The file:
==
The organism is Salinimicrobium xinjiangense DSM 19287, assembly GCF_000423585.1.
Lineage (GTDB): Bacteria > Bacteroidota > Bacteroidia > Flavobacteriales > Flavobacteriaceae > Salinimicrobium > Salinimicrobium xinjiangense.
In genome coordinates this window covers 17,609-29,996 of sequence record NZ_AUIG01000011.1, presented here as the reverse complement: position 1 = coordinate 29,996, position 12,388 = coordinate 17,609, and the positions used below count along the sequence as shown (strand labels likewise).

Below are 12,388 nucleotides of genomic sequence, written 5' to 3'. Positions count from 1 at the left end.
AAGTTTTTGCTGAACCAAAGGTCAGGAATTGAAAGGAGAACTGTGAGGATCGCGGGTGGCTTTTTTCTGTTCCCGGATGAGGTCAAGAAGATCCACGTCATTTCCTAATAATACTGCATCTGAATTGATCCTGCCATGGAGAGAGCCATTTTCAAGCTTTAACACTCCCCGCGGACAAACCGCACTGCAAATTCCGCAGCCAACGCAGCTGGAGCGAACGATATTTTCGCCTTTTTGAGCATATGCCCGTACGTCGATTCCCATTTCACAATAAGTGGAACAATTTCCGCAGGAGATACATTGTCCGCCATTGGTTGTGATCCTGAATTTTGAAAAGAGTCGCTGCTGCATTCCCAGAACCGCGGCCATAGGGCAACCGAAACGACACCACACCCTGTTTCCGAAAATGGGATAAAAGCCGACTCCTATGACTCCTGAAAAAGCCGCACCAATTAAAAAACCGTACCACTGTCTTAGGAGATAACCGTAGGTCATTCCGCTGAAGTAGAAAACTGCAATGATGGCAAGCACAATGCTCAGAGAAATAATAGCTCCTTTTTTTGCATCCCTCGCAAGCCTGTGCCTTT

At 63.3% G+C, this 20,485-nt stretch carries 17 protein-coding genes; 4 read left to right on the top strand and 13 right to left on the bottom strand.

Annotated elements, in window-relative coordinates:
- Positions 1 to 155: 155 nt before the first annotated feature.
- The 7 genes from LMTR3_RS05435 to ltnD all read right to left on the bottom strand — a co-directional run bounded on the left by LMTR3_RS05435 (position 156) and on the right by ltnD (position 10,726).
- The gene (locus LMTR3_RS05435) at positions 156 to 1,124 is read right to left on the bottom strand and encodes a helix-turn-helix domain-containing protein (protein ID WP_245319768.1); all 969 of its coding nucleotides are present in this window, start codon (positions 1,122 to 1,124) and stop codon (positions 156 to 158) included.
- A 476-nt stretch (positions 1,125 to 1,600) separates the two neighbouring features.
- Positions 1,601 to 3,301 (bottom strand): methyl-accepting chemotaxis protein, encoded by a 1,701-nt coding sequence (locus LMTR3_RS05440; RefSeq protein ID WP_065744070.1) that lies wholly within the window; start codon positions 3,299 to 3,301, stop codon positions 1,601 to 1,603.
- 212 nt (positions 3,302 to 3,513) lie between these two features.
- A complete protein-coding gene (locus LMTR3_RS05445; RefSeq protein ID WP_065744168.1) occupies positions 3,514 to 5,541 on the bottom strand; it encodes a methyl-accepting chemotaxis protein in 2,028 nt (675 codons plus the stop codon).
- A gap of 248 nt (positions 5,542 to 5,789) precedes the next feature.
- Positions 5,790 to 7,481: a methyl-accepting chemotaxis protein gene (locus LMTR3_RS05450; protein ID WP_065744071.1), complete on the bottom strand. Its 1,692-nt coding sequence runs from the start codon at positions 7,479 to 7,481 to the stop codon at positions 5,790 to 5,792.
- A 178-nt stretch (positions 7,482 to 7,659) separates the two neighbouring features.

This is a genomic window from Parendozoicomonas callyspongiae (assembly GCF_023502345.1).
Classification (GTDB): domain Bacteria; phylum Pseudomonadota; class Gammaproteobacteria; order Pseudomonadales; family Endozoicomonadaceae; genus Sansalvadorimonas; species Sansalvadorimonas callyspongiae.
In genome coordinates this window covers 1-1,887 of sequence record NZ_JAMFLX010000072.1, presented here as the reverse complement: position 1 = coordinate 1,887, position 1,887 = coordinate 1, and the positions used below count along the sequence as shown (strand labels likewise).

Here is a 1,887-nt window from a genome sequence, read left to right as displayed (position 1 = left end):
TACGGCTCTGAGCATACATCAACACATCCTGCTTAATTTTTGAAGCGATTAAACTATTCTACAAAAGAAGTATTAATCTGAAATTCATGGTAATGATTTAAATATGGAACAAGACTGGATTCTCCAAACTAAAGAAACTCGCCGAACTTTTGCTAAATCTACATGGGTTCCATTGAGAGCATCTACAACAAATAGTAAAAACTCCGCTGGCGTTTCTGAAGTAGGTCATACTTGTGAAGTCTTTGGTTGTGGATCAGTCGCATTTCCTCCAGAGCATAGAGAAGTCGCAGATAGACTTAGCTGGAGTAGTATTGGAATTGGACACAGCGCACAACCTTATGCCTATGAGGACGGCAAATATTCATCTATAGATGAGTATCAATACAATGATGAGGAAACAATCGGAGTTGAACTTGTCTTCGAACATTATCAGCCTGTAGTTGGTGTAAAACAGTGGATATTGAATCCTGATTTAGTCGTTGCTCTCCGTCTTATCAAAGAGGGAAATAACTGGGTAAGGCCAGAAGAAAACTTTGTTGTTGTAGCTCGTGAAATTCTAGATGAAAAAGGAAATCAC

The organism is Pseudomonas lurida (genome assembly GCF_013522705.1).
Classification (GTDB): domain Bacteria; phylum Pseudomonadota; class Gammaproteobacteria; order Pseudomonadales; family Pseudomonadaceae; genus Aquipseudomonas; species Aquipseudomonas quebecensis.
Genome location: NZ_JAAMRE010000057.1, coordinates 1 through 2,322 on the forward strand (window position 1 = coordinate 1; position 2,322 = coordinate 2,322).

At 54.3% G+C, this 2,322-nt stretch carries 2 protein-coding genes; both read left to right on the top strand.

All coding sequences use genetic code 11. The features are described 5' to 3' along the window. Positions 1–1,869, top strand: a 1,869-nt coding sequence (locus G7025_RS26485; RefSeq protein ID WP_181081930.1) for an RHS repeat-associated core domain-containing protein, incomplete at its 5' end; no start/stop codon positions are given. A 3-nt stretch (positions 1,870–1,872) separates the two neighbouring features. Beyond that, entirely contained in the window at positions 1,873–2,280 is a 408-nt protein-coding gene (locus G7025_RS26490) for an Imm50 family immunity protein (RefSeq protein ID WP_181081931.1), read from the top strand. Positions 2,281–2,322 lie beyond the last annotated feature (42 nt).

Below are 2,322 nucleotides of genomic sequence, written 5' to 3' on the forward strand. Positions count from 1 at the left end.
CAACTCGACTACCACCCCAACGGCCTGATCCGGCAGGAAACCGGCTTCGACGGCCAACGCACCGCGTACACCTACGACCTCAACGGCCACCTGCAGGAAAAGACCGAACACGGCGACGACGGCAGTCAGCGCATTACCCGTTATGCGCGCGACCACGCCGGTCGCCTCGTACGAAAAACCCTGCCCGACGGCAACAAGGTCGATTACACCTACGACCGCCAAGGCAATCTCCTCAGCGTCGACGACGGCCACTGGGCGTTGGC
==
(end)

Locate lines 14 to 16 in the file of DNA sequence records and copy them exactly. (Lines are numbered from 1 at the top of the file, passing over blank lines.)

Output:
- A complete protein-coding gene (locus LMTR3_RS05445; RefSeq protein ID WP_065744168.1) occupies positions 3,514 to 5,541 on the bottom strand; it encodes a methyl-accepting chemotaxis protein in 2,028 nt (675 codons plus the stop codon).
- A gap of 248 nt (positions 5,542 to 5,789) precedes the next feature.
- Positions 5,790 to 7,481: a methyl-accepting chemotaxis protein gene (locus LMTR3_RS05450; protein ID WP_065744071.1), complete on the bottom strand. Its 1,692-nt coding sequence runs from the start codon at positions 7,479 to 7,481 to the stop codon at positions 5,790 to 5,792.